Cracking the scourge of potholes

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By Rick Ashton, bitumen division market development manager at TotalEnergies Marketing UK

POTHOLES are an evocative subject. They are defined differently and assessed without a common standard. There are many surface defects that get categorised as potholes: delamination, joint ravelling, fretting and fatigue cracking failure modes all get rounded up into this catch all description.

However potholes are defined, there is an increasing imperative to delay the onset of, or seek to prevent altogether, these phenomena.

Firstly, it must be acknowledged that the pothole is a symptom of failure. This could be a failure of material to last its intended life cycle through poor installation or actual material design; a failure to invest in the maintenance of the asset such as blocked drainage infrastructure; or even a failure of integrity of the surface due to external factors such as mechanical damage.

Assessing these various failure modes it has become clear that thin surface course design, which was historically prevalent in UK, road design was not optimal.

A drive to mimic the positive surface textures achieved with traditional mixtures took the design of these surfaces far away from the continental mixtures they were based on. In particular, the selection of basic-grade bitumen alone in these mixtures on the grounds of economy was sub-optimum compared to the highly polymerised bitumens used in such mixtures in continental Europe.

This led to highly negatively textured ‘semi porous’ surfaces. These surfaces lacked resistance to oxidation, fatigue stress and the high-water pressures seen at the tyre/road interface. The Scottish climate has proven to be a particularly harsh environment for these, with roads not meeting the expected design brief.

This has been addressed by the Transport for Scotland Specification for Stone Mastic Asphalts – TS2010 – which focuses on durability, addressing the issues seen in previously used materials.

This specification removes surface texture as a compliance requirement relying more pragmatically on measured skid resistance.

This allows the material design to achieve a denser mixture with less air voids in-situ. Porosity is now not an issue reducing the effects of freeze-thaw cycles and high rainfall events. The binding agent used is now a premium, polymer-modified bitumen with carefully selected performance characteristics reflecting best practice first seen on evaluation assessments in Germany.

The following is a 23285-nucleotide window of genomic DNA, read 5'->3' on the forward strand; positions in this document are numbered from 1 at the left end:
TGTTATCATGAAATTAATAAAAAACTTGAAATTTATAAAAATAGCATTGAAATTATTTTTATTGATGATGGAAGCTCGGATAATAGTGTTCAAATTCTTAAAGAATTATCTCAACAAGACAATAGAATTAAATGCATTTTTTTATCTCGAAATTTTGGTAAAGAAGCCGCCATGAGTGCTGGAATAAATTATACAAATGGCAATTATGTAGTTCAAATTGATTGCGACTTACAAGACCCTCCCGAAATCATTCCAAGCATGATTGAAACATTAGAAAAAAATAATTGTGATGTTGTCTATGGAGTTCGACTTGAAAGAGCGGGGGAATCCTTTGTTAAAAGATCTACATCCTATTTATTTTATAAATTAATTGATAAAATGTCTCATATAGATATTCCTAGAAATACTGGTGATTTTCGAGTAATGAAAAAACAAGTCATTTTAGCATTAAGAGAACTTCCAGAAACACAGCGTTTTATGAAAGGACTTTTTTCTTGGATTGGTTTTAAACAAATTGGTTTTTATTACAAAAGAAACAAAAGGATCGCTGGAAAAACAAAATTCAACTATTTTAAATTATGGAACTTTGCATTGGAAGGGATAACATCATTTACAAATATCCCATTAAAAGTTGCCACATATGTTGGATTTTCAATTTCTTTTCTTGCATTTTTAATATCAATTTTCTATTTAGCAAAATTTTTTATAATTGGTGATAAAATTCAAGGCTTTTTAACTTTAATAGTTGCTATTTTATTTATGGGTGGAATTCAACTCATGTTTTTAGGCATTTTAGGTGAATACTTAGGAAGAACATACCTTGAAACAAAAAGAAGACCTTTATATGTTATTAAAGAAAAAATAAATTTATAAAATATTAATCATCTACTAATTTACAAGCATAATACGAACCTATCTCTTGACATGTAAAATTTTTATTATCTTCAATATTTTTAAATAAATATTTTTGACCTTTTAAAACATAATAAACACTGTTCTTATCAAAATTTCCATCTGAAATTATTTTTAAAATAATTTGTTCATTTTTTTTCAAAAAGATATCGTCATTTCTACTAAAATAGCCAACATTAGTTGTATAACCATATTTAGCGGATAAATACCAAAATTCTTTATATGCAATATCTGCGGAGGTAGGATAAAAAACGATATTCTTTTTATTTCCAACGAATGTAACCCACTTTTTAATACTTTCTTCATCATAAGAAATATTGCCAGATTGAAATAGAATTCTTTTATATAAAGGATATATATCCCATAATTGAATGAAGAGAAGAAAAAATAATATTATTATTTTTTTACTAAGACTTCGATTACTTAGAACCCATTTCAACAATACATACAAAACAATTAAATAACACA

One such bitumen is TotalEnergiesUK Styrelf eXtreme 100. Developed for the TS2010 specification the product extends the engineering capabilities of the bitumen to resist extreme cold temperature cracking to below minus 20 degrees, while elevating the high temperature softening point to above 75 degrees – providing a broad performance envelope built to tolerate the Scottish climate.

Material design is part of the toolkit in pothole prevention, but the surrounding infrastructure plays a key role, too.

It is frequently observed that potholes form mainly in the left-hand wheel track – which is where the most vulnerable road users, cyclists, travel. The most likely cause for this is water retention which is deposited by the camber on the road.

The aim is to get water to the grids/gullies to be removed as quickly as possible from the carriageways. When these drainage features become blocked or overwhelmed by extreme climate events such as flooding, surface water builds in these areas.

Austerity and funding challenges for network operators have sometimes seen reductions in gully clearing frequencies. Standing water can then create high surface pressures as vehicles cross this which pressure washes the asphalt.

If standing water reaches the interlayer bond between the road surface layers, delamination will follow. Micro cracks when exposed to high pressure water then allow loosening of the aggregate/mortar matrix and start the avalanche of deterioration to pothole formation accelerated by freeze thaw cycles.

The adoption of the TS2010 specification and the utilisation of compliant bitumen products is proving a value tool in the prevention of surface defects.

The broader perspective, though, is that a long-term strategy is required to embed resilience in our road networks. This means funding for a multi-year horizon and selecting suitable long-life bitumen products that will ensure roads remain safe and usable, and minimise the costly, short term, patch and fix approach to road repairs which causes disruption to users and sustains sub-standard road surfaces.